Back at home means it is time for a fresh challenge. The other day, someone asked me what Advantaged Thinking was. As I trotted out the answer, I thought now would be the right moment to raise the stakes and introduce the world to the tests of Advantaged Thinking.

Anyone reading this blog will hopefully have worked out that Advantaged Thinking is a vision to develop people’s assets and advantages instead of supporting deficits and disadvantage. It is a campaign to disrupt our traditional approach to social problems by investing in the solutions that will evolve the way we think and live as human beings.

The tests of Advantaged Thinking look in detail at seven areas of inquiry:

1.       How you talk about people

2.       How you understand people

3.       How you work with people

4.       How you invest in people

5.       What you expect for people

6.       How you involve people as their own solutions

7.       How you act to find, develop, support and challenge thinking in others

Each area offers a way in to explore, strengthen or transform the way in which current belief systems, strategies, communications, and practices operate to ‘advantage’ or ‘disadvantage’ people.

I’ll be writing about Advantaged Thinking across these areas over the year ahead, and am keen for others to ‘spot’ examples of Advantaged Thinking in different areas of life so we can collectively recognise, celebrate and learn from it.

 I’ll also be starting to review how the different organisations we all love and hate really match up as Advantaged Thinkers, because I believe it is time that those who are in positions of responsibility to lead and influence social change are actually called to account for the way they think about and do things.  That is, if the disadvantaged thinkers don’t stop me first… If you know any organisations you think ought to be tested out, or spot any examples of advantaged thinking, drop me a line at advantagedthinking@gmail.com

Friday 6 January 2012

Spying for the possible

The end of the journey is watching the moon`s imprint in the sky, eagles spiraling over bowed palm trees, boat`s from far-away lands gliding across the onsen`s sea horizon.  Here, one cherishes the space and time to think, decide, connect. Space and time, the two things we always talk about needing more of, but in our actions we seem to purposely destroy.  A casual glance at my bulging email box, from the prism of Japan, reveals at least 70% of messages are of absolutely no significance. (And for anyone reading this who has emailed me, of course you are the 30%). That is merely the tip of an ice berg of inconsequentiality that throttles our minds through ever more devious means, from funding announcements for projects we`ll never do to twitter messages about someone`s tea. Yet, these are the things we rush back to focus our precious space and time on.  I have been reflecting on a line from the Tinker, Tailor, Soldier, Spy adaption, watched on the flight over, which touches on how someone can be taught to bury at least one thing as a secret that is so deep it cannot be revealed under torture. If we could bury one positive pure vision in our selves, each day, and from that place resist all stress and insignificances to keep its truth intact, what a different world we might be able to live. Since Open Talent offers at least one different perspective for each week day, perhaps I`ll start with that when I return to the place known as London. Like a weekly advent calendar, with each day`s place, person, opportunity, deal or campaign, revealing new possibilities. Waking up each day to create or look for something, we might actually make or find it.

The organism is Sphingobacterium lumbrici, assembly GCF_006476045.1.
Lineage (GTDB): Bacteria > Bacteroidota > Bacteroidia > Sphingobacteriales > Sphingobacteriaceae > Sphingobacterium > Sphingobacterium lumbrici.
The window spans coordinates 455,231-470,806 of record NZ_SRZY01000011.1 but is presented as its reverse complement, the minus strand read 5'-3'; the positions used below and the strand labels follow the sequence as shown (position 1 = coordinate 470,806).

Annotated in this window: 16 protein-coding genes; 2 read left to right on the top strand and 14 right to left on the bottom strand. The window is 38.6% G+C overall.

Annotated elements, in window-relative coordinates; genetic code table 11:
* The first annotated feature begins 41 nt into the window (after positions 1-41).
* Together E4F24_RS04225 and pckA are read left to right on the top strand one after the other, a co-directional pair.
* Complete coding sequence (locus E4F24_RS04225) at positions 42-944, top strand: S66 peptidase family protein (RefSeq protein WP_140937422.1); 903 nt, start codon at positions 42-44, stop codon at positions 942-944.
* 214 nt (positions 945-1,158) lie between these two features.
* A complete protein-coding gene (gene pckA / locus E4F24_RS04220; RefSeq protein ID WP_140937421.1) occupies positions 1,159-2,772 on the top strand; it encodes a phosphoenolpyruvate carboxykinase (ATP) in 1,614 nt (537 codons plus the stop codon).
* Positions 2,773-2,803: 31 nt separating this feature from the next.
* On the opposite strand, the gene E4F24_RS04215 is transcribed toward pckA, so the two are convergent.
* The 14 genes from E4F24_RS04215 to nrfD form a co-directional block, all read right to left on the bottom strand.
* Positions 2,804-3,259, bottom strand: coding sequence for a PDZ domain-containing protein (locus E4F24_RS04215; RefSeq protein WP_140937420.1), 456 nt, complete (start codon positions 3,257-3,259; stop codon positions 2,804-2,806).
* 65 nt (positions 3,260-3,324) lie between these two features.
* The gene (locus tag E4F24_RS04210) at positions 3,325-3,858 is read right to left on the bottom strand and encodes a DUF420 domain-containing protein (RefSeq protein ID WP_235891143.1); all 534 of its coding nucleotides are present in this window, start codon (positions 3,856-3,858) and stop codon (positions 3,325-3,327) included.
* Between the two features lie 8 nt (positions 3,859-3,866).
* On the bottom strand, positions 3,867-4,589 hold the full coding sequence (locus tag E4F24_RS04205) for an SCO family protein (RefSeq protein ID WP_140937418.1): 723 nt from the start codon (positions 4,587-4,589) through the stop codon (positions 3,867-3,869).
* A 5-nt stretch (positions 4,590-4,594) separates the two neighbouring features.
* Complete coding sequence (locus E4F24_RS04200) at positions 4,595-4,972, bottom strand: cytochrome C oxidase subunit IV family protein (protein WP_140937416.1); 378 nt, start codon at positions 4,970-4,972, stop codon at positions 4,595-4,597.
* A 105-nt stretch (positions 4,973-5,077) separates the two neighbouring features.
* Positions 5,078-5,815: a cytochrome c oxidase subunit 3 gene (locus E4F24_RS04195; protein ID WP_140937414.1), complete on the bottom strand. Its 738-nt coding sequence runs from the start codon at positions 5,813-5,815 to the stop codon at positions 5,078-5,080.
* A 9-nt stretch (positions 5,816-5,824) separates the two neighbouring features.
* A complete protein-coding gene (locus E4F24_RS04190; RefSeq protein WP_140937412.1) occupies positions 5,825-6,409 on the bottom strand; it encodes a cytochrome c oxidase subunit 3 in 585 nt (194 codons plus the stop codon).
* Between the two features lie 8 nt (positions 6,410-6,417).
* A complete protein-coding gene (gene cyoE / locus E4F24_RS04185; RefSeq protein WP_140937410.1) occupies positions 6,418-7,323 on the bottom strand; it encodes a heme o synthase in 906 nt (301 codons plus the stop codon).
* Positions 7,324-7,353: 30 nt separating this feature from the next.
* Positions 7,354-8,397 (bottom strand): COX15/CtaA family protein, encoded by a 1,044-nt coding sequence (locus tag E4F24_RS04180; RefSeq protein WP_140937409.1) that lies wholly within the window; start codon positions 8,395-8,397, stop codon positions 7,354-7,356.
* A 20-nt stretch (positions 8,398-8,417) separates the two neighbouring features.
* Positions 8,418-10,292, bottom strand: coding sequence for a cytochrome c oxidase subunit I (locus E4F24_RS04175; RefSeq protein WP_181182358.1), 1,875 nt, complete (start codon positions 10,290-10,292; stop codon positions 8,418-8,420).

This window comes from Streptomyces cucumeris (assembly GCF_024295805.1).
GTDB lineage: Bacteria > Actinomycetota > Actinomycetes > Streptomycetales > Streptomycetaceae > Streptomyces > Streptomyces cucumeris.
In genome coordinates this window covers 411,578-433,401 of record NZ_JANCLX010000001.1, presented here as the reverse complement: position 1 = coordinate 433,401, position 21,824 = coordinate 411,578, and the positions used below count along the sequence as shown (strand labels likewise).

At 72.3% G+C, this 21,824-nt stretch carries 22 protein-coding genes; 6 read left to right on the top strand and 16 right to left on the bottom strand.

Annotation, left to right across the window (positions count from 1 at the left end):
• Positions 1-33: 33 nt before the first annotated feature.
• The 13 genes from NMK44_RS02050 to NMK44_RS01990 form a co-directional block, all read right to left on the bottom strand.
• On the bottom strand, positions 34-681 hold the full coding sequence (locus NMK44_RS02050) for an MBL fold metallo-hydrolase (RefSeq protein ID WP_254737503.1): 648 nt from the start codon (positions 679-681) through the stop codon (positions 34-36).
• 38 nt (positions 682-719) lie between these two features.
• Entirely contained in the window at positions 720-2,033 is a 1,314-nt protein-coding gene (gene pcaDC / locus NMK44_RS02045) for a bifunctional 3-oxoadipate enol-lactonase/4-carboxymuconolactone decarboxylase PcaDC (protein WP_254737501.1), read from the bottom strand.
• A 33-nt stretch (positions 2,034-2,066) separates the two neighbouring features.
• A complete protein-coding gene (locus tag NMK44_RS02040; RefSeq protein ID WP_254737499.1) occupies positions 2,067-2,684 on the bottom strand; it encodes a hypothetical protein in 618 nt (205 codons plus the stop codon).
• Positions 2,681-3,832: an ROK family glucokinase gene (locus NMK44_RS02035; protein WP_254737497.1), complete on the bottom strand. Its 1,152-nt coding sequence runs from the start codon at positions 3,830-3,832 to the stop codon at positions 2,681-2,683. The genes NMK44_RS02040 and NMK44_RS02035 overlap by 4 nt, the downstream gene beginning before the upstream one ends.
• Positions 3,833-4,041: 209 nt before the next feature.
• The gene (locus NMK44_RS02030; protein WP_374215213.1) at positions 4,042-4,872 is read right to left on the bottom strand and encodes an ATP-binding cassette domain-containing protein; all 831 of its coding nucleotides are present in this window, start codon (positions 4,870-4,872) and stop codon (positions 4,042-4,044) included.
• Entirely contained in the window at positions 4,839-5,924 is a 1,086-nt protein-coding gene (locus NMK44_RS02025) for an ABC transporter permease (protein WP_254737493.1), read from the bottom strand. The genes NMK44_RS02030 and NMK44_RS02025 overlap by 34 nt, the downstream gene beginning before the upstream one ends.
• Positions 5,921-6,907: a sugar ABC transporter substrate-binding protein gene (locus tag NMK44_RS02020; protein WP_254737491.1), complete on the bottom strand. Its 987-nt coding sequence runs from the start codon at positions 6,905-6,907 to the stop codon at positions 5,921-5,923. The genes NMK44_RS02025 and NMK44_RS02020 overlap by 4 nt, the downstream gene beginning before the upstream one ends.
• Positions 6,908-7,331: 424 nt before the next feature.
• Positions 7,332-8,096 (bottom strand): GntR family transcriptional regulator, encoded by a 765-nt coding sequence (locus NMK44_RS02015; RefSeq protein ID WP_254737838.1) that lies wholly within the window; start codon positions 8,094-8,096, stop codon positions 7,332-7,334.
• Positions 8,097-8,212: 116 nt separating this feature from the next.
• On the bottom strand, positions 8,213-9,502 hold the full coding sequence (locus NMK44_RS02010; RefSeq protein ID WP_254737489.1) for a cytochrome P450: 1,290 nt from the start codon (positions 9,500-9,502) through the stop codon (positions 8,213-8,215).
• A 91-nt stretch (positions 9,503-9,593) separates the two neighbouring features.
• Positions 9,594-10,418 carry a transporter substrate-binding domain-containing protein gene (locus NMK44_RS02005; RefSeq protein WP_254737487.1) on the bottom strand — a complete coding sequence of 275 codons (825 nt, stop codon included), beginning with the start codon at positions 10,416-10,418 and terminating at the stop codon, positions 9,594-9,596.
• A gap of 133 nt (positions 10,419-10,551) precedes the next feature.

Monday 2 January 2012

A riot

At the January sales, a crowd of eager popping eyes and pointing fingers, everything reduced in worth and value.  I watch people trying on things that do not match or fit, except for the price tag. If I stand still here long enough, someone will buy me. A whole industry exists for this moment of impulse, stampeding to own.  I hunt to see if any shops are offering a charity bag, charity points, something to invest differently. Wouldn`t it be great, I think, to have an open talent card, that turns money into credit to invest in others.

It is the New Year, with the same list of promises to do better, do good, do more or less, all the things we know are better than the ball of stress and selfishness we revert to. Which itself spawns another set of products to buy, gym passes, lifestyle choices, lists of make believe trends. How to hold onto the purity of one`s thoughts from midnight? How to keep on remembering those we forget? To be the person we put back into the attic with the decorations...

The questions fade into the returning train`s crush of bags holding onto bodies, as though we have become accessories to our purchases.  I feel like I have been caught up in a sanctioned riot, without the broken glass. Awash in this material world, the real advantages are where people are travelling to tonight, to what conversations and connections behind closed doors.